This further solidifies the safe limit of 200 mg daily and my suggestion of aiming for half that amount.

Coffee in pregnancy Third Trimester
Limit your coffee intake

How Much Coffee Is 200mg Of Caffeine?

200 milligrams of caffeine is approximately 2 shots of espresso or one double espresso coffee.

Here is a brief list of the amounts of caffeine in common coffee drinks and other similar consumables with caffeine:

  • 2 shots of espresso: 200 mg
  • 1 8 ounce (240ml) regular cup of instant coffee: 60 mg
  • I 8 ounce cup of tea: 30 mg
  • 1 8 ounce cup of decaffeinated coffee or instant decaf coffee: 15 mg.
  • 1  8 ounce mug of French press (aka plunger) coffee: 80 mg.
  • 250ml can of Redbull or other energy drink: 80 mg
  • 375 ml can of coca cola: 50 mg.
  • 100g bar or portion of milk chocolate: 20 mg.
  • Chocolate milk :15 mg
  • Coffee Ice cream or coffee flavored yoghurt: 2 mg.
  • Dark chocolate 100g: 30 mg.
  • Macchiato: 85 mg
  • Latte: 175 mg
  • Cappuccino: 175 mg

Decaffeinated varieties contain little or no caffeine, typically 15 mg to 30 mg depending on which brand. If you are fan of coffee from chain outlets ask your favorite coffee chain by email or in person what the caffeine content of their drinks are.

If you must have a morning cup of coffee look at the lower content ones such as a macchiato or espresso (single shot) and aim to reduce your coffee consumption. If you are a proper coffee fan and simply cannot go without the pleasurable taste of coffee try alternating days with a decaffeinated coffee and sticking to an 8 ounce coffee cup of the weaker coffee‘s.

Energy drinks should be definitely avoided due to containing other ingredients that are not recommended for pregnant ladies as well as caffeine.

For the same reason, keep an eye on flu and cold remedies.

How Much Coffee Is 200mg Of Caffeine
Stick to the 200 mg limit.

Can You Drink Iced Coffee While Pregnant FAQ?

The following are some of the most frequent questions asked regarding pregnancy and drinking coffee.

Can Pregnant Women Drink Coffee?

It is not necessary for you to completely ditch your caffeine habit when you are pregnant. You can go completely caffeine free is you so wish, but a little bit of caffeine is deemed to be ok as long as you stick to the 200 mg limitation or better still, half that amount.

200 mg per day is half the adult RDA of 400 mg and is considered as the maternal caffeine consumption limit.

How Bad Coffee Is For Pregnancy?

While I am not a medic, nor claim to be, I am coffee geek that loves coffee and wishes to keep his readers and future readers safe. I’ve read dozens of studies, all peer reviewed that indicate coffee is safe when you limit it to 200 mg daily. This is also the limit if you are breastfeeding.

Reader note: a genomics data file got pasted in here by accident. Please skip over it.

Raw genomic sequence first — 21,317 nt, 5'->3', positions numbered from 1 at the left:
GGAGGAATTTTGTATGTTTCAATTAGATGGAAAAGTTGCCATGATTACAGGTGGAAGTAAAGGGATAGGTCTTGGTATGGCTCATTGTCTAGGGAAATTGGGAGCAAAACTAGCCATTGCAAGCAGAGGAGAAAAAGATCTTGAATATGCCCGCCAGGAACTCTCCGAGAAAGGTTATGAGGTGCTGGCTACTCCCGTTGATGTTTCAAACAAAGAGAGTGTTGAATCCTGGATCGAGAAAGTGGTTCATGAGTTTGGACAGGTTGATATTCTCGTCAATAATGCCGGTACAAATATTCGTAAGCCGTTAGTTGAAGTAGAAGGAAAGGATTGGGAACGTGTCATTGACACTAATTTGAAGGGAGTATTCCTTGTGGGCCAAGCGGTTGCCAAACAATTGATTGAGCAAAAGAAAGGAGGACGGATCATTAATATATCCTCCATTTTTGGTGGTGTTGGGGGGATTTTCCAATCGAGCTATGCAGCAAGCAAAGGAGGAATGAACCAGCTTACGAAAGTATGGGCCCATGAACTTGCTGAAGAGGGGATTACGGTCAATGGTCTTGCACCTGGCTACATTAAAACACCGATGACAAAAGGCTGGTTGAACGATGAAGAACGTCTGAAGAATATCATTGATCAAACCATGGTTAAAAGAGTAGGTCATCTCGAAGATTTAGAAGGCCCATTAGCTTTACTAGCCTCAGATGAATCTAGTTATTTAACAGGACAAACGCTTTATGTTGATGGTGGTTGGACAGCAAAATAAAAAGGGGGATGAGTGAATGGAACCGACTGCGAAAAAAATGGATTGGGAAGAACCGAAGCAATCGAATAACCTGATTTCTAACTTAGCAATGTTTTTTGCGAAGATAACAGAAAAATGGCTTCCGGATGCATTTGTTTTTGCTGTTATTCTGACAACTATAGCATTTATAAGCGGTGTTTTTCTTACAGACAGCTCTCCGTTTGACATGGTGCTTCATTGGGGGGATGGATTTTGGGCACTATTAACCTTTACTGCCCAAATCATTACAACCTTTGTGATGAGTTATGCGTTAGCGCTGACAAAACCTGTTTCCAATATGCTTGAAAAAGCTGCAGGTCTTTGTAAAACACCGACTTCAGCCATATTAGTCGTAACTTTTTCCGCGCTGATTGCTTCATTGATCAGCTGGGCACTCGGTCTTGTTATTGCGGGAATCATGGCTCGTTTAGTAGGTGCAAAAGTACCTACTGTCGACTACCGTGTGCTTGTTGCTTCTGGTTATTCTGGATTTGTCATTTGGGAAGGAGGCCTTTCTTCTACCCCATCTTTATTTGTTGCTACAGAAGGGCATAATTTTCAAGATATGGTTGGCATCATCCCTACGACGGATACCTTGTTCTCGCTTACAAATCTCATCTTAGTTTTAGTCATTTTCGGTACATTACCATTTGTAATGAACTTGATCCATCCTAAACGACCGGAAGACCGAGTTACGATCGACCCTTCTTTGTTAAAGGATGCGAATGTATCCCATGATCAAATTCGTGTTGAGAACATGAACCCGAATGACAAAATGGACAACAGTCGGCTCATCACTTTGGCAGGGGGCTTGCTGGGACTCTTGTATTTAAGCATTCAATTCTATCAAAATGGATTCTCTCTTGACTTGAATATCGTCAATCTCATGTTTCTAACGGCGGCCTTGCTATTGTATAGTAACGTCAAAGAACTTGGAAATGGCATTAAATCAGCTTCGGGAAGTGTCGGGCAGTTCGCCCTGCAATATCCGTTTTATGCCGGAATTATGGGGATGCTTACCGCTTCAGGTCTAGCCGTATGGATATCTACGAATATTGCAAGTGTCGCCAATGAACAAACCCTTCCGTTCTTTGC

This limits you to one or two cups of low caffeine coffee.

How Does Caffeine Affect A Fetus?

There are studies that indicate caffeine may augment the risk of premature birth, reduced fertility, low birth weight and preterm delivery in animal studies as well as other reproductive issues and an increased miscarriage risk.

As I mentioned earlier in this article, there are studies that support both arguments, hence why I encourage you to stick to the limits and be wise and consume half as much.

Can You Drink Coffee In Second Trimester?

Yes,

but be careful of specialty coffee drinks and drip coffee as these tend to be high in caffeine. While you can drink coffee during the second trimester and consume caffeine, there is the potential risks that include the risk for pregnancy loss. Since nothing, from what I have come across is not absolute by any means I advise you to practice caution.

What Can I Replace Coffee With While Pregnant?

Tea is a great alternative to coffee as it is high in antioxidants and low in caffeine. The Coffee To Tea ratio in terms of caffeine is 2:1. By this, I mean there is half as much caffeine in tea as there is coffee.

You can also consider caffeine free tea or decaffeinated coffee.

What Can I Replace Coffee With While Pregnant
You can replace your coffee with tea.

Frappé-Ing It All Up – Should I Drink Coffee While Pregnant?

It is safe for you to consume caffeine and to drink coffee while you are pregnant. There are numerous studies that show an association between caffeine intake and negative effects on your pregnancy.

However,

there are no 100% conclusive studies in either direction that say you should absolutely not drink coffee while pregnant. It is my advice and suggestion that you stick to the limit of 200 mg per day and, better still, half that amount.

The information in this article is not to be taken as medical advice. Please consult with your MD or a medical professional for advice on this matter.

Coffee is love, it's more than love — it's a passion of mine. I've had the luck to have travelled and enjoyed the most exotic of coffee's and unique flavors, brewing methods and techniques of making the perfect coffee from Thai hill tribe coffee to Indonesian volcanic coffee, Malaysian coffee that comes in a tea bag and the array of flavors in Vietnam, from Vanilla to Orange to Coconut to Avocado to even salt coffee and the famous egg coffee. The best part of my coffee adventures is getting to mix with the locals over a nice brew and learning how they make it! I'm cited and referenced on Google Scholar for the topic of coffee.